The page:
By Luke Carothers
Despite recent gains in Diversity, Equity, and Inclusion, the AEC industry has historically been a male-dominated industry. Reports from the Bureau of Labor Statistics (BLS) show that women make up just under half of the U.S. workforce at 47 percent. Despite this, these same statistics show a glaring gap in women’s participation in several key areas and industries such as construction and transportation/utilities. Perhaps the most glaring of these statistics is that women represent just 10.3 percent of the workforce in the construction industry. Furthermore, a report published by the New England Institute of Technology notes that, within the construction industry, only 7 percent of the architects and engineers are women. However, current trends show that the number of women in the construction industry is growing at a rate that outpaces many other industries.
One of the people working to increase the number of women in the AEC industry is Catie Williams, Vice President of Product Development at InEight. Williams has been working in the construction and technology sector for over a decade, starting in 2008 as an application developer. During this time, Williams has moved from app development to data and analytics, but has always been focused on supporting construction through technological development. She describes her current motivations as “finding ways to add efficiency through [information and analytics] that might not always be apparent to the field that will make [it] more productive.” This analytical mindset has imbued Williams with a unique perspective and understanding on what the industry needs to do to move forward.
From Williams’ perspective, a direct line can be drawn from intentional and well designed diversity, equity, and inclusion (DEI) practices to sound business development practices. By placing an emphasis on a “diversity of representation”, firms can gain new perspectives that will ultimately pay dividends down the road.
These DEI practices have both practical applications such as the design and function of the projects being built as well as internal applications. One of the first steps of this process, according to Williams, is to create a climate in which underrepresented groups such as women not only see themselves represented, but capable of achieving advancement. Enacting equitable maternity and family leave and accommodating for differences in ability on the jobsite are just some of the steps that can be taken to show women that a career in the construction industry is a viable path. Williams also notes that not all women joining the industry are interested in having or starting a family, so steps like equitable maternity leave are just part of the solution.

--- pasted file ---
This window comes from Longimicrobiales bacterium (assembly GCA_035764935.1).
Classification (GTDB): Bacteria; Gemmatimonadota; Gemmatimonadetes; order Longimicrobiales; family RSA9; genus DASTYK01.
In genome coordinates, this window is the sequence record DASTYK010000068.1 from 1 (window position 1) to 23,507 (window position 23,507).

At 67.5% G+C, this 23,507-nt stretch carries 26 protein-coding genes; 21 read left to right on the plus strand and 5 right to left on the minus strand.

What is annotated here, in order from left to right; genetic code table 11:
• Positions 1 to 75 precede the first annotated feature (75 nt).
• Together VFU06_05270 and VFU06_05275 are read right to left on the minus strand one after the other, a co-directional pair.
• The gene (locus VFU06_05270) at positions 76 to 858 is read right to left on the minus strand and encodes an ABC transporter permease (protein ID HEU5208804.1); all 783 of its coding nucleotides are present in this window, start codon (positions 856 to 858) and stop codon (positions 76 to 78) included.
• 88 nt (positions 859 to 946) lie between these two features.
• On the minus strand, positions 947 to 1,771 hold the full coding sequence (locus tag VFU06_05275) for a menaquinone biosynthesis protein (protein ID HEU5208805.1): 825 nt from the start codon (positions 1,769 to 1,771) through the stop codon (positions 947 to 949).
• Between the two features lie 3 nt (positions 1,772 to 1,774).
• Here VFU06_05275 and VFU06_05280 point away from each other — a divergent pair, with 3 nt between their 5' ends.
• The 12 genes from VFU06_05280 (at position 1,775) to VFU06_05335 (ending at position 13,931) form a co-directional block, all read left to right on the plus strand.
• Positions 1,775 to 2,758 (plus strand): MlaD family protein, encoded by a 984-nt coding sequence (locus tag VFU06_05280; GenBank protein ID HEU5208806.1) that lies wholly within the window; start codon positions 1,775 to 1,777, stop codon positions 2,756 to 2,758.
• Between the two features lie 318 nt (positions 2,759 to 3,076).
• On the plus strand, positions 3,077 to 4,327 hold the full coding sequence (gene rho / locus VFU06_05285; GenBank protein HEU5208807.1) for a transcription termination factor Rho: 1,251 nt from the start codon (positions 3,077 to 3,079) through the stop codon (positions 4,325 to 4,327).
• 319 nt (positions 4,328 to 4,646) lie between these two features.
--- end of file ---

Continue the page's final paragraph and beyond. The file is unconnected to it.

Attracting more women to the construction industry involves not only creating the paths and environment to be successful, but also showing those paths as a viable option to young people. Many efforts to recruit women into the AEC industry begin at the college level. However, Williams believes that this focus needs to be directed towards high school and college students. By showing these young women what it means to work in the construction industry and showing that it is a viable option, they are introduced to the industry’s impact on everyday life sooner and will be motivated to enter.
This perspective is unique in that it puts DEI practices in a practical framework. Unlike many industries, construction and the whole AEC impact the lives of every single person in a given place. Whether it is a bridge deck being replaced or a new set of public bathrooms being installed at a park, the design and construction of these projects has implications for those that live in the communities. These DEI practices are put to use as a diversity of representation becomes diversity of thought, and the processes that need to take place for projects to be completed come from a perspective that is much more representative of the communities in which they exist. For Williams, underrepresented groups such as women and women of color are a key missing piece of these processes.
Every group deserves representation, and this mindset can be used to approach the problems that the industry faces. Well designed and implemented DEI practices are important not only for business development, but also the development of the industry. Williams is quick to point out that the industry is currently experiencing a labor shortage, and that the best and most equitable way to fix it is to encourage more women to join the industry. Williams’ solution to the labor shortage highlights the importance of this moment for the industry. As the decisions are being made that will shape the industry for the next generation, it is important to point out that many issues the industry now faces are a direct result of a lack of representation. Thus, moving forward, it is important that we vigorously work to include these groups so that the inequities of the past can be addressed and avoided to move the industry forward.
Luke Carothers is the Editor for Civil + Structural Engineer Media. If you want us to cover your project or want to feature your own article, he can be reached at firstname.lastname@example.org.